Hempstalk Is Coming To Portland September 7-8
By Steve Elliott
Portland Hempstalk, one of the best loved cannabis festivals in the Pacific Northwest, is scheduled for September 7 and 8 at Kelley Point Park, at the confluence of the Willamette & Columbia Rivers in Oregon.
Hempstalk is in a bucolic, rural setting just outside the city; Kelley Point Park is quite secluded, and attendees must traverse trails to get to the event itself, but golf carts run a constant shuttle service between the gate and the event.
One striking thing about Hempstalk is the degree of enthusiasm shown by those who have attended; if they’ve ever been one time, folks plan to go back.
“Hempstalk is awesome,” Seattle activist Jared Allaway, known for giving out “Marijuana Is Safer Than Alcohol” t-shirts, told Hemp News. “They have a great location on the water with multiple stages for entertainment, great vendors, and great info debates. The hospitality is awesome!”
Another prominent Seattle activist, Renae Ely, agreed; 2012 was her first experience with Hempstalk. “Coming shortly after the mind-blowing hugeness that is Seattle Hempfest, I wasn’t sure just what to expect,” Ely told us. “After a long and leisurely stroll into Kelley Point Park, I was pleasantly surprised to find a sizable (yet not overwhelming) hemp and cannabis event happening!
“Kelley Point Park seems an ideal setting for such an event,” Ely pointed out. “The main area is well laid out and it was easy to find my way around. It’s also easy to find a beautiful, comfortable place to get some ‘alone time’ when you find you need a break from the stream of people around you.
“There’s a great mix of education, activism, music and other entertainment to keep your mind occupied and your feet moving,” Renae said. “I even felt comfortable enough to take a quick nap in the park during the event.
“My only concern with Hempstalk is that, for those of us with non-obvious mobility issues, the long walk in and out of the park can be a bit daunting,” Ely said. “This year I hope to be more savvy as to how I will handle that issue; the Hempstalk experience was well worth the walk into the park.
“I enjoyed the festival so much that I have planned my September engagements around Hempstalk weekend to ensure that nothing will be able to keep me from attending again this year,” Renae told us.
“Hempstalk is more picturesque,” attendee Jerry Haskins told us. “I got the sense that people were getting more out of the speakers than at other events I’ve been to. The music was great, and great speakers!”
“Hempstalk is about the many uses of agricultural hemp fiber, oil, protein, fuel and medicine,” event founder Paul Stanford of the Campaign for the Restoration and Regulation of Hemp (CRRH) said. “We are working to end adult cannabis prohibition, allow adults to grow their own and license the legal sale of psychoactive cannabis to adults.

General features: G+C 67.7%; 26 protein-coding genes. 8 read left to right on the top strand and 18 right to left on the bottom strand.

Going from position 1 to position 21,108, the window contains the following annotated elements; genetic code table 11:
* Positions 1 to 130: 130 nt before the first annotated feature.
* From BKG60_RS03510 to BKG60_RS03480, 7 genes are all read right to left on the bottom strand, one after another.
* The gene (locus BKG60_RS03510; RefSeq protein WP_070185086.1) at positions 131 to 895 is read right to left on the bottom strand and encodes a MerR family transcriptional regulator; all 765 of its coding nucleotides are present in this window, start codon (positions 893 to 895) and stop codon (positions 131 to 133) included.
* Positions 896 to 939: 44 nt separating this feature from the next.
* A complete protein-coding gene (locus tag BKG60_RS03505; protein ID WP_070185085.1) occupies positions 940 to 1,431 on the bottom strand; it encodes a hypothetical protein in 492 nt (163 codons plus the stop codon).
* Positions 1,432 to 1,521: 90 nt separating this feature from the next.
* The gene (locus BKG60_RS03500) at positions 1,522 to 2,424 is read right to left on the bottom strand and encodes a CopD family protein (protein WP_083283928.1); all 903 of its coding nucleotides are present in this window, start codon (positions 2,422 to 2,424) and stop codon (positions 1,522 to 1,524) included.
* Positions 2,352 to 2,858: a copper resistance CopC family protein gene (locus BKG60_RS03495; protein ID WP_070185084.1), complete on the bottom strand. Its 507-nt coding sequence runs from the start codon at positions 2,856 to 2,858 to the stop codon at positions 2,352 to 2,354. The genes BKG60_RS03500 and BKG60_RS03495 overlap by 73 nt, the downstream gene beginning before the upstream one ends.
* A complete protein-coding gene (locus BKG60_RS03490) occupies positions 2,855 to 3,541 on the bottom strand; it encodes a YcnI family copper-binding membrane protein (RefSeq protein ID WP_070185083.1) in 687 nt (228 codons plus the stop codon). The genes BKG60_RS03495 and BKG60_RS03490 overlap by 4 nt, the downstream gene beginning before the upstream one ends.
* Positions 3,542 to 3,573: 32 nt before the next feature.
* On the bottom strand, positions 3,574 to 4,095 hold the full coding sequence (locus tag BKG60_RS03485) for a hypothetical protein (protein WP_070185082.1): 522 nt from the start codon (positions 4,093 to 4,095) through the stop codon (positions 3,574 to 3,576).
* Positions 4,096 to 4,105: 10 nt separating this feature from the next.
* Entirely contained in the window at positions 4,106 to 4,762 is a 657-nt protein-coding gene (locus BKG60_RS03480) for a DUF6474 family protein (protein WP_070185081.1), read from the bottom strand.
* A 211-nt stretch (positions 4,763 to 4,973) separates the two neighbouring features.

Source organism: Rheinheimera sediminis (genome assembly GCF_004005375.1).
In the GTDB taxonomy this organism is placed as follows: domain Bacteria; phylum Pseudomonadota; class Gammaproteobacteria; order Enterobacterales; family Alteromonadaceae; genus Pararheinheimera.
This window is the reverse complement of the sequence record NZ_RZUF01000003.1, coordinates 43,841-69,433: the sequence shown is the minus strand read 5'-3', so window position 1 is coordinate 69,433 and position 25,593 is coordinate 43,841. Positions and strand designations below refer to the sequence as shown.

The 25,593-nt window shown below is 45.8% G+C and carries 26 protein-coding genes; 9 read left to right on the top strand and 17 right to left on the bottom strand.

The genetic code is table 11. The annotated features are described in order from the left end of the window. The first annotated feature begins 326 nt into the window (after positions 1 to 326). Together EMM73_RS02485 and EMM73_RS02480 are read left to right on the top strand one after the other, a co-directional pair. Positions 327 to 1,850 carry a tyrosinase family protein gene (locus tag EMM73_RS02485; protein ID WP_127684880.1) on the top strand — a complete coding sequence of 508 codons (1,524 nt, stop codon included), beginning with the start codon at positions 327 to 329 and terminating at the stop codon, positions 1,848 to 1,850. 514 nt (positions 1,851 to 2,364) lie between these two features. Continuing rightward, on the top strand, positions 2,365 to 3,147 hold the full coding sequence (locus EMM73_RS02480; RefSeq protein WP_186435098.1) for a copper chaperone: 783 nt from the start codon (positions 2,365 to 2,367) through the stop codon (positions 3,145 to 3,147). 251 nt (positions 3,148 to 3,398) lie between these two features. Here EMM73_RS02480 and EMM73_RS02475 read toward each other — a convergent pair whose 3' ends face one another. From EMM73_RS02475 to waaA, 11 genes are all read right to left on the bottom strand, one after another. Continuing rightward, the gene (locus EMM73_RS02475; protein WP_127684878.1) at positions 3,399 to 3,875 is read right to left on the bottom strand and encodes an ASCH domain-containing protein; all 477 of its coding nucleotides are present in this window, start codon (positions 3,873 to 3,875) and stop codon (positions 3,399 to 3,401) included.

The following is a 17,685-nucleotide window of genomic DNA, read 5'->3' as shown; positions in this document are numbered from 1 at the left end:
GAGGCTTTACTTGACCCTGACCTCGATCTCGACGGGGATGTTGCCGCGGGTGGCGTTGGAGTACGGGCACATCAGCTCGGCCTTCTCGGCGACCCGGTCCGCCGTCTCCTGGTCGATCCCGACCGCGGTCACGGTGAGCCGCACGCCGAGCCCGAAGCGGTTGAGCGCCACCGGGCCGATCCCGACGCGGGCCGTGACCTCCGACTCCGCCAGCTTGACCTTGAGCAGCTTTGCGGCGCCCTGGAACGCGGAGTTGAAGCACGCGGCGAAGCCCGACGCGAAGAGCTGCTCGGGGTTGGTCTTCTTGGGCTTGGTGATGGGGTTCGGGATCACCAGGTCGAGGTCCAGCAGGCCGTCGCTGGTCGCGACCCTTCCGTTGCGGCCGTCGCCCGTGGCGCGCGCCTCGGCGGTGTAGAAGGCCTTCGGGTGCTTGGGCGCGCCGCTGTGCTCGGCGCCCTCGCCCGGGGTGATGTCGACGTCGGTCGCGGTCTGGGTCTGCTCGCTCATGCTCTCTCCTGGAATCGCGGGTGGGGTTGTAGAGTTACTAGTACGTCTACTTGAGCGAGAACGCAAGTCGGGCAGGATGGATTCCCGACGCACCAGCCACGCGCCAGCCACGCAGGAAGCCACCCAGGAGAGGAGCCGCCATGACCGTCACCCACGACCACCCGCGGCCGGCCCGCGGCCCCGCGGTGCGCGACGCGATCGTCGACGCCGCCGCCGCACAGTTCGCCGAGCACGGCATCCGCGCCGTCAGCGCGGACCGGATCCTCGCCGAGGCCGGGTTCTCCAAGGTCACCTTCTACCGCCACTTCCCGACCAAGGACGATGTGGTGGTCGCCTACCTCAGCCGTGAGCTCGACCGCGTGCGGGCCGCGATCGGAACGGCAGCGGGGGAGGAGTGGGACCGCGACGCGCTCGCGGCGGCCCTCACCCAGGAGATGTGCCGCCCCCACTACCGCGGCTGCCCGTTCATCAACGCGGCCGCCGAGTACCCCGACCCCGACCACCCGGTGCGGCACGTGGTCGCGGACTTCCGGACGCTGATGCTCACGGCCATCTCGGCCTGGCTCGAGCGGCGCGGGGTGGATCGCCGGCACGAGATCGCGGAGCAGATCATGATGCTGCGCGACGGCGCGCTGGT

“We believe that hemp will save the Earth’s biosphere with the adoption of hemp seed for biodiesel fuel, which will solve the energy and world hunger problems, and stop deforestation where hemp fiber is used for paper and building materials,” Stanford said. “We shall overcome!”
A diverse slate of cannabis-friendly musical acts are scheduled to perform, including John Trudell and Bad Dog, Arden Park Roots, The Sindicate, Los Marijuanos, Human, Real One, Bad Habitat, Justin James Bridges, and DJ Resurrect.
Scheduled speakers include founder Paul Stanford; Oregon NORML’s Madeline Martinez; Chris Conrad; Todd McCormick; Dr. Philip Leveque; Julia, curator of the Peter McWilliams Tribute page and PeterMcWilliams.org; and Hemp News/Toke Signals editor Steve Elliott.
More than 100 craft and food vendors will be on hand; don’t miss the Hemposium educational/informational panels and the popular Hempstalk Fashion Show, bigger and better than ever this year.
Hempstalk 2013 runs from 10 a.m. to 9 p.m. on Saturday, September 7, and from 10 to 8 on Sunday, September 8. The event is free to attendees of all ages; more than 40,000 people are expected to attend.
Julia, a traumatic brain injury survivor who is curator of the Peter McWilliams Tribute page on Facebook, runs PeterMcWilliams.org and works tirelessly to keep alive the memory of poet/author/medical marijuana activist McWilliams, has attended and spoken at the event, and she perhaps nailed it best when it comes to Hempstalk’s “vibe.”
“You know those moments when you feel as though you have finally come home? Portland Hempstalk feels like such a place,” she told us. “I can’t wait to be surrounded by a cathedral of leaves, and to be embraced by such a caring community – to absorb all the sunlight I can, and to absorb all the information I can about cannabis and about our world.
“The Stanfords – who run the event – always had time for me, no matter how busy things go,” Julia said. “Not everyone understands stage fright, but Mrs. Stanford, whom I have since dubbed my ‘Aunt Theresa,” understands it perfectly. She walked onstage and stayed there, silently, sweetly supportive as I spoke.
“I wonder: How can there be warmth within such a chill atmosphere?” Julia mused. “The audience is so relaxed yet always ready to receive the message the activists give. As I spoke I felt the warmest chill creep down my spine! I really felt the spirit of Peter McWilliams among the attentive audience.
“If you come to Portland Hempstalk, if you close your eyes and listen, you just might feel the spirits of Jack Herer and Peter McWilliams surround you,” Julia said. “You won’t have to listen really hard, though; their spirits can be felt among the rustling leaves, beckoning breezes and among every new friend you will meet as you are welcomed back home.”